The statistics are daunting. But a solution lies in SGU’s own hallways: International medical graduates (IMGs) “tend to be the ones who head to high-need communities like these,”  accounting for more than two-thirds of doctors in areas of the US with high populations of ethnic and racial minorities, according to Dr. Olds.

“International medical graduates also gravitate to specialties in high demand. They account for more than half of doctors in geriatrics, where the shortage is yawning as the population ages. IMGs likewise account for outsized shares of the endocrinology, oncology, and cardiology workforces,” he wrote.

 

SGU President Offers Advice to Medical School Applicants in U.S. News & World Report

A recent article in U.S. News & World Report demystifies the challenge of getting into medical school, featuring insights from St. George’s University President Dr. G. Richard Olds.

The article, “Why Is It So Hard to Get Into Medical School?” breaks down why applying to medical school has become increasingly competitive in recent years. Overall, there has been an increase in medical school applicants without an equal increase in programs themselves. The situation is often daunting for prospective students.

According to Dr. Olds, few medical schools opened between the late 1970s and early 2000s, with very little expansion of med schools during that period thanks to an inaccurate but widely publicized labor market forecast projecting a doctor surplus. Meanwhile, the need for doctors in the U.S. was rapidly rising due to a growing and aging population.

“The aging is still going on despite losing a lot of older Americans to COVID,” he said, “Aging, by the way, is the biggest driver of our need for more physicians.”

The COVID pandemic has also exacerbated longstanding shortages of primary care physicians, Dr. Olds explained.

Despite current trends, the takeaway message for prospective students: Apply.

“Premeds who cast a wide net and apply to schools at a range of selectivity levels are the most likely to get accepted,” Dr. Olds said.

 

St. George’s University Awards 7 Students Equity in Medicine Scholarship

St. George’s University announced that it will award seven students full- and partial-tuition Equity in Medicine Scholarships.

“We’re proud to support these seven Equity in Medicine scholars as they prepare to meet the needs of patients in historically underserved communities,” said Dr. G. Richard Olds, president of St. George’s University. “St. George’s students have a long history of working to address healthcare disparities, and these talented scholars will continue that tradition.”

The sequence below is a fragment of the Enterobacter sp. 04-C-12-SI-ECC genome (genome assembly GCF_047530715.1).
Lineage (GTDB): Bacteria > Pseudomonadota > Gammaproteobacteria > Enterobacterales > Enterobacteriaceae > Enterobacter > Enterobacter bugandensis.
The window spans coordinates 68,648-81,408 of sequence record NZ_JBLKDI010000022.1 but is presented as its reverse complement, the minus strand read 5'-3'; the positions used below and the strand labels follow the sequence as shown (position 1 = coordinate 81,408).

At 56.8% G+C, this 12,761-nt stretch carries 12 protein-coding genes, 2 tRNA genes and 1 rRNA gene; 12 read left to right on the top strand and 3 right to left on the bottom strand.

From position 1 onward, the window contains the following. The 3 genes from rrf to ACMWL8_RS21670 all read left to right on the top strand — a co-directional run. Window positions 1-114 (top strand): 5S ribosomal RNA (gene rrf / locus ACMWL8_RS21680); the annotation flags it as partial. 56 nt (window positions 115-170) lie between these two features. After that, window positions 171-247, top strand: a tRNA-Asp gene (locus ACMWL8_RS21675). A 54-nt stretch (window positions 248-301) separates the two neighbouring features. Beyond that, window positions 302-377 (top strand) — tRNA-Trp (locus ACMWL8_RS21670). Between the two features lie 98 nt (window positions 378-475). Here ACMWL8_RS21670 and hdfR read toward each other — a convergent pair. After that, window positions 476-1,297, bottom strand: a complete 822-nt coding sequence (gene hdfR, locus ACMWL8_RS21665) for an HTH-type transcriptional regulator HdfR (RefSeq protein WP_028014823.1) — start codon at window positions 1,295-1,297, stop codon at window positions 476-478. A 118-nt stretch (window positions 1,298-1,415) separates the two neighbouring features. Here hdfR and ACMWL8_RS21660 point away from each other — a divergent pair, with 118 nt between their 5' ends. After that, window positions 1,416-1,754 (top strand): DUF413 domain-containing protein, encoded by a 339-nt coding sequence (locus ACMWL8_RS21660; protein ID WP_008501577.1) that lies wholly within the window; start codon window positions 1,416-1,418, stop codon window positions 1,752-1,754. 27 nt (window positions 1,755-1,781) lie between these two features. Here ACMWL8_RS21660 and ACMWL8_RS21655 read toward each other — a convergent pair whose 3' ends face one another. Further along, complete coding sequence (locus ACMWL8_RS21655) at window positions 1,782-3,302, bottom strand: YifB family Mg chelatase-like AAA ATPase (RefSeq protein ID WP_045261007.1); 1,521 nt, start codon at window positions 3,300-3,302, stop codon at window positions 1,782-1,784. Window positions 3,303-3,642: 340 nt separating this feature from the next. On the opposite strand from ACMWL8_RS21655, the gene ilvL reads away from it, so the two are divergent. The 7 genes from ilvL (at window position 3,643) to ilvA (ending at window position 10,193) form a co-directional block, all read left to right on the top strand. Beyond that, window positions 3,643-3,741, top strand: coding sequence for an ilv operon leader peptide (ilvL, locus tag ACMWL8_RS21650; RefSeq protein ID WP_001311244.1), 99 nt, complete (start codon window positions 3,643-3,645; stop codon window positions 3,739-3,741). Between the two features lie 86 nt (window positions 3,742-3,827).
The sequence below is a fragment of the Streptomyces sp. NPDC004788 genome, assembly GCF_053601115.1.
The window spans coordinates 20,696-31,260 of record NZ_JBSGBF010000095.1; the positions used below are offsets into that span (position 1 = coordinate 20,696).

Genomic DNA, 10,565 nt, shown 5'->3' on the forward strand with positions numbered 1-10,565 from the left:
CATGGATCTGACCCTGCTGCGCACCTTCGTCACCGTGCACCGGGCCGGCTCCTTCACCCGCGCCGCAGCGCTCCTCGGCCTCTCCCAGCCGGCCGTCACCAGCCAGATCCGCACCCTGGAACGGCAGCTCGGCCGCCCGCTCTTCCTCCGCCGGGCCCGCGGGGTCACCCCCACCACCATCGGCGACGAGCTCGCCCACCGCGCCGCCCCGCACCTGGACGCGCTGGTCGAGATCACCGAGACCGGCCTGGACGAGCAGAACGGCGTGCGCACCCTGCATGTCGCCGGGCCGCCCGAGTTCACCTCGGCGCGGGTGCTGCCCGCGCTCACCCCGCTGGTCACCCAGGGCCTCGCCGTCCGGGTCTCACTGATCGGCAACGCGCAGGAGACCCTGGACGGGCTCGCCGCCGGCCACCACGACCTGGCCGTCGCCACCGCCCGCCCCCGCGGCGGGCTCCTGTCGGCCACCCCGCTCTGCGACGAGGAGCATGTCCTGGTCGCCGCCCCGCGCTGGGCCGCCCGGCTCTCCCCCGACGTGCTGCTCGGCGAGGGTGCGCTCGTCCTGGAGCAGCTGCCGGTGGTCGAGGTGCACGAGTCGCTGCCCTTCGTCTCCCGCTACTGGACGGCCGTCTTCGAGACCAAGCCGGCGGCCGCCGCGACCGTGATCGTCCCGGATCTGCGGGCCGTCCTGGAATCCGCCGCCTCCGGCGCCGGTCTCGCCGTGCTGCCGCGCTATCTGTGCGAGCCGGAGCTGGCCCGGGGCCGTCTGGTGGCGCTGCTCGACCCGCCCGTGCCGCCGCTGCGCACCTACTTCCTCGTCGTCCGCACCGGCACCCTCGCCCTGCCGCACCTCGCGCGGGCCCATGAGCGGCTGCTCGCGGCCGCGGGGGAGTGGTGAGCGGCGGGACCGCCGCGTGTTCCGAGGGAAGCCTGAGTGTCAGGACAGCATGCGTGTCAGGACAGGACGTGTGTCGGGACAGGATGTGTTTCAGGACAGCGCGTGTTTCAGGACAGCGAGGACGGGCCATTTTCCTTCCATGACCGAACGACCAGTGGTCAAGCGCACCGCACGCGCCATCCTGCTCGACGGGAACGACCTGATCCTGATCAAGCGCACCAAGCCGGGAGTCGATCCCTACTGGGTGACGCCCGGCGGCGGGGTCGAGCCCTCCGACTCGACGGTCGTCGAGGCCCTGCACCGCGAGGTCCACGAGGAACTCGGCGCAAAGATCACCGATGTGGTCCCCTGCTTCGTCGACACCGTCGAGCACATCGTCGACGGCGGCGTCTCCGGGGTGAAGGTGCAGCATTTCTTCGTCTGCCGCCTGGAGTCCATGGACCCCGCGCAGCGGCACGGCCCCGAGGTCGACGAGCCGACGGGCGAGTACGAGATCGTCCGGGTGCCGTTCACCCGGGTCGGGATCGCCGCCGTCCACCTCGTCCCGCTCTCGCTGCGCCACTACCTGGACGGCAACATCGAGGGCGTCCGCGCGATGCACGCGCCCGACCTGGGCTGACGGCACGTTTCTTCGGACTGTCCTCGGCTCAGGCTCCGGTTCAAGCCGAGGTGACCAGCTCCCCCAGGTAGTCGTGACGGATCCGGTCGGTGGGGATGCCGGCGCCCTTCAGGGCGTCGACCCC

Founded in 2021, the Equity in Medicine Scholarship program strives to make medical school accessible for students of all backgrounds. All Equity in Medicine scholars are from medically underserved areas or have expressed an interest in practicing medicine in underserved communities. This year’s scholars hail from several states, including Michigan, California, Florida, and more.

The Association of American Medical Colleges projects that the United States will be short as many as 48,000 primary care physicians by 2034. St. George’s University is the number-one provider of new primary care physicians to the United States. One-third of currently practicing SGU graduates are practicing medicine or completing their residencies in medically underserved areas.

In total, 75 percent of all entering four-year medical students received SGU scholarships in the 2020-2021 academic year, according to the latest available data.

“We look forward to equipping this year’s class of Equity in Medicine scholars with the knowledge and training they’ll need to make a difference in underserved communities,” said Lynn Kuhl, vice president and senior associate dean of scholarships at St. George’s University.

 

SGU President Featured in Miami Herald Article on Doctor Shortage

St. George’s University President Dr. G. Richard Olds recently sat down with the Miami Herald for an interview about the state’s physician shortage, the importance of international medical graduates, and the strong presence of SGU alumni working throughout the state.

The article, titled “Can’t find a doctor? Florida facing physician shortage amid growth, aging population,” details how the state’s growing and aging population has put undue pressure on the physician workforce–and without immediate action, more and more patients could begin to encounter difficulties accessing care. Dr. Olds offered his expert perspective on the disproportionate impact of these shortages on vulnerable populations:

“’People want to talk about a doctor shortage, but far more important … is when you look at statewide statistics, there are areas of Florida that have an absolute surplus of doctors, including primary care doctors, and they tend to mask the fact that rural underserved America and urban underserved America have a much greater doctor shortage,”‘ Dr. Olds said.

St. George’s University in Grenada supplies the U.S. with more first-year residents than any other medical school. About 70 percent of its students are U.S. citizens and in 2021, 120 of its graduates started residencies in Florida.

Dr. Olds also explained how the highly competitive nature of admissions at U.S. medical schools is preventing some of the best and brightest students from pursuing careers in medicine.

“Competition for medical school slots also is fierce. There are 50,000 qualified candidates for medical school every year in the United States, meaning they have a high enough grade-point average and standardized test score to do well, but only 26,000 are accepted into U.S. medical schools,” Olds said. “Many of those not accepted seek schools outside the U.S.”